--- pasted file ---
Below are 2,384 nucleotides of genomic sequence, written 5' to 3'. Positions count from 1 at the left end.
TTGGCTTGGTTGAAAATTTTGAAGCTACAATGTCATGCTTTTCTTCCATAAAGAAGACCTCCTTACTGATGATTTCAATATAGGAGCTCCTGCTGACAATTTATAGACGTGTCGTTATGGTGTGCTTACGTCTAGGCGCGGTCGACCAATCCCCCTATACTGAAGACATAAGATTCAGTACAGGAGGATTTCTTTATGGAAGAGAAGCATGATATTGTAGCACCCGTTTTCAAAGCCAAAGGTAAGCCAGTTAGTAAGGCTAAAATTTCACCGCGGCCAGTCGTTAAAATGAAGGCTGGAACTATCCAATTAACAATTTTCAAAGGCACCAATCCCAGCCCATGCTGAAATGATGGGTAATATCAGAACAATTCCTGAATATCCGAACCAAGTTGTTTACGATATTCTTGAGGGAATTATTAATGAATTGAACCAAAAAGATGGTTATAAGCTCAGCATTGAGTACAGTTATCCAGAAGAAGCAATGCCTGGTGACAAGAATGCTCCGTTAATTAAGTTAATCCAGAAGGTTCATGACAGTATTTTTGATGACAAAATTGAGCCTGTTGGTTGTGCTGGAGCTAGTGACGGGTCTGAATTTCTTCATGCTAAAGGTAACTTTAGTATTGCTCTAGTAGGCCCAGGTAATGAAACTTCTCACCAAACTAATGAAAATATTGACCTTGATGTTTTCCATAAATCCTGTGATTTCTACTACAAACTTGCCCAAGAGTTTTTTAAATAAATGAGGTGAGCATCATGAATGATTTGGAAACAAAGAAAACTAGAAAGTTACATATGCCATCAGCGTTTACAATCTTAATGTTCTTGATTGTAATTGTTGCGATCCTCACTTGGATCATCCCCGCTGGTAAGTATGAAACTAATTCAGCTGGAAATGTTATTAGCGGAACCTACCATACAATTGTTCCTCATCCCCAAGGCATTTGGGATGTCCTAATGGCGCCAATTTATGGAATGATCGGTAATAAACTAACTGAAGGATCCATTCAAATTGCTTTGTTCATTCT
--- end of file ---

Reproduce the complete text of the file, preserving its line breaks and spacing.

Below are 2,384 nucleotides of genomic sequence, written 5' to 3'. Positions count from 1 at the left end.
TTGGCTTGGTTGAAAATTTTGAAGCTACAATGTCATGCTTTTCTTCCATAAAGAAGACCTCCTTACTGATGATTTCAATATAGGAGCTCCTGCTGACAATTTATAGACGTGTCGTTATGGTGTGCTTACGTCTAGGCGCGGTCGACCAATCCCCCTATACTGAAGACATAAGATTCAGTACAGGAGGATTTCTTTATGGAAGAGAAGCATGATATTGTAGCACCCGTTTTCAAAGCCAAAGGTAAGCCAGTTAGTAAGGCTAAAATTTCACCGCGGCCAGTCGTTAAAATGAAGGCTGGAACTATCCAATTAACAATTTTCAAAGGCACCAATCCCAGCCCATGCTGAAATGATGGGTAATATCAGAACAATTCCTGAATATCCGAACCAAGTTGTTTACGATATTCTTGAGGGAATTATTAATGAATTGAACCAAAAAGATGGTTATAAGCTCAGCATTGAGTACAGTTATCCAGAAGAAGCAATGCCTGGTGACAAGAATGCTCCGTTAATTAAGTTAATCCAGAAGGTTCATGACAGTATTTTTGATGACAAAATTGAGCCTGTTGGTTGTGCTGGAGCTAGTGACGGGTCTGAATTTCTTCATGCTAAAGGTAACTTTAGTATTGCTCTAGTAGGCCCAGGTAATGAAACTTCTCACCAAACTAATGAAAATATTGACCTTGATGTTTTCCATAAATCCTGTGATTTCTACTACAAACTTGCCCAAGAGTTTTTTAAATAAATGAGGTGAGCATCATGAATGATTTGGAAACAAAGAAAACTAGAAAGTTACATATGCCATCAGCGTTTACAATCTTAATGTTCTTGATTGTAATTGTTGCGATCCTCACTTGGATCATCCCCGCTGGTAAGTATGAAACTAATTCAGCTGGAAATGTTATTAGCGGAACCTACCATACAATTGTTCCTCATCCCCAAGGCATTTGGGATGTCCTAATGGCGCCAATTTATGGAATGATCGGTAATAAACTAACTGAAGGATCCATTCAAATTGCTTTGTTCATTCT